My favorite part was one meeting he had after a failed product release. He gathers the people on the project around and asked what the product was supposed to do. So they tell him and he shouts, “So why the f*** doesn’t it do that?” I’ve been at sunset reviews at work where it would have been very satisfying to ask that. One of the few times we touch on Jobs' personal life is in the story of his biological father and how Jobs had unknowingly already met the man. I found that very interesting. But let’s be real. Steve Jobs was a jerk and that gets old after a while.

2 people found this helpful

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LOVED THIS BOOK!!!!

Wow! What an amazing book! Steve Jobs is such an inspiration! He makes me want to do the best at everything I do. What a great man!!!!

1 person found this helpful

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Inspiring and interesting but has a few flaws

I think Steve Jobes was one of the smartest people in the tech industry. His innovations still have their mark on the tech world and probably won't fade away anywhere soon. I think the first half of the book is the weaker part with not much interesting information IMO. The second part starts when Steve taking back the CEO chair and continues with all the innovative devices he and Apple brought to the world. While listening to the book I thought to myself "Jobs was a jackass, a big one" but I think the last chapter or so made me feel I'm accepting Jobs the way he is. It's focusing on why Jobs was so rude to people and how he saw Apple as a company compared to others and his vision.
Other than that I didn't like the narration. It felt very robotic most of the time and I didn't feel like the narrator is telling the story like it should been told.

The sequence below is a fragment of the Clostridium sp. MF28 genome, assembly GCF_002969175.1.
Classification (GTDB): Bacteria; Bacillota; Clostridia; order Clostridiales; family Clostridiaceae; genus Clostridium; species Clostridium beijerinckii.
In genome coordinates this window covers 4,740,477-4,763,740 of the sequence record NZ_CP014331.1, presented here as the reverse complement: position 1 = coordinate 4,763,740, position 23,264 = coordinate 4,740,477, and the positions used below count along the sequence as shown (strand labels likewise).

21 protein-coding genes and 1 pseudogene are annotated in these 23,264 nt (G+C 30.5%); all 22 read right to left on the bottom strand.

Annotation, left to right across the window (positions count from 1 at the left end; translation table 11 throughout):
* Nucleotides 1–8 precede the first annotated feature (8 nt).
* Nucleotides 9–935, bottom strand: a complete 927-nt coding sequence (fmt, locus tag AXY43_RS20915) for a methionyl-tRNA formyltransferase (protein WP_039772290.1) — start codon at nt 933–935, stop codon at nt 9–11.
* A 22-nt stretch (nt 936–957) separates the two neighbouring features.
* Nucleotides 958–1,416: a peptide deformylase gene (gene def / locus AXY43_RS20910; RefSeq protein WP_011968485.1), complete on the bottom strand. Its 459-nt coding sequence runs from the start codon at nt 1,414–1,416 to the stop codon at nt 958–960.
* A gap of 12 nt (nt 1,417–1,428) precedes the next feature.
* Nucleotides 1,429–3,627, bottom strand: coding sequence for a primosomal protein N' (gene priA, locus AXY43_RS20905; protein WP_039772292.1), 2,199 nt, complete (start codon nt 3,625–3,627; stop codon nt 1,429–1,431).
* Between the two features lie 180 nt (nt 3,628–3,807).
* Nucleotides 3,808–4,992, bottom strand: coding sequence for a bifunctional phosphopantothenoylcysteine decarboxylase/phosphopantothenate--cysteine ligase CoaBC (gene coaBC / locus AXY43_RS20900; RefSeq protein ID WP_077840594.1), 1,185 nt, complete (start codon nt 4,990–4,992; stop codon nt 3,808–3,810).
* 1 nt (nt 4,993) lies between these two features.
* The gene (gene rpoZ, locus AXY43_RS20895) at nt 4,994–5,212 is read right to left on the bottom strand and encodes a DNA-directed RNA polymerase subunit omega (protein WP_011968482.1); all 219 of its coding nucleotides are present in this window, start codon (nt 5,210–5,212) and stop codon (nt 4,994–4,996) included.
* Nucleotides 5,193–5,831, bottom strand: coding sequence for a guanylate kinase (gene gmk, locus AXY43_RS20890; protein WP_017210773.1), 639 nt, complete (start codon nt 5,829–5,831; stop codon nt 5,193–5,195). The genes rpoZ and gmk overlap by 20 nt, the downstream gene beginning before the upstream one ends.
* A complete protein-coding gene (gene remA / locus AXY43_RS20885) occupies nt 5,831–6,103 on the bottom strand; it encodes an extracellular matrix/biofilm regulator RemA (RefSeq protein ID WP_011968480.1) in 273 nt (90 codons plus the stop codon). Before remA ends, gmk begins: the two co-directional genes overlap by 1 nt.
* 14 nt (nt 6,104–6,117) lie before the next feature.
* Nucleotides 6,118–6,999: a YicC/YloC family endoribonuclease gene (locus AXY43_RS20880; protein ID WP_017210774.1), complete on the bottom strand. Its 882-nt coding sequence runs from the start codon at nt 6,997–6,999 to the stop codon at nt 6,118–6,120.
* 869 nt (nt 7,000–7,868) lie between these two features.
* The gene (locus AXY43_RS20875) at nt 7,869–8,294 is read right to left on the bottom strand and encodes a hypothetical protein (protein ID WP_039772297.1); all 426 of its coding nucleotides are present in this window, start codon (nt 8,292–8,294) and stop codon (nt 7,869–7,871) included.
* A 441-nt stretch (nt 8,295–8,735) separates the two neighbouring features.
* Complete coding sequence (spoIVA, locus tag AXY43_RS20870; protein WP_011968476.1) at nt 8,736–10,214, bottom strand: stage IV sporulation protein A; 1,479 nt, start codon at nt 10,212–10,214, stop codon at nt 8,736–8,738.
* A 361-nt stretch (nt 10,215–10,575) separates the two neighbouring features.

I recommended only if you can go through the first half of the book without loosing it and of course if you a die hard Apple fan

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Aweinspiring story

Very true to life story of the great man. Steve was in a class on his own and the book is very detailed and lucid.

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not as inspired as I thought I would be

too many dates and details, technical descriptions, etc. probably all true, overall a very documentary-style type of biography, but kind of boring for my personal taste.

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Captivating account of Steve Jobs

As far as biographies go, this one hits the mark. This book does its best to accurately tell the story of Steve Jobs from a perspective that was both entertaining and enlightening. Much detail was packed in to show Jobs' critical side, but portrays it in a way that was Jobs-esque... That is to say that he was "hard on people because he cared." That manner of presentation might not always resonate with the people that knew him, especially if they were the ones being berated but to an outside observer, it sounds as though the author was, at times, caught in Jobs'" Reality distortion wave. " With that said, this book was an entertaining production and worth a listen.

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Great insight into a complicated personality.

Binary. This is the word Isaacson uses to describe Steve Jobs. I get it now. After listening to so many stories about his life and interviews with those who knew him, I feel like I can better understand the complicated personality of Steve Jobs. I learned more about him as an entrepreneur, a father, a friend, and a player in humanity.

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Riveting

Any additional comments?

The story is great, the performance is amazing. Overall, one of my favorite Audibles thus far.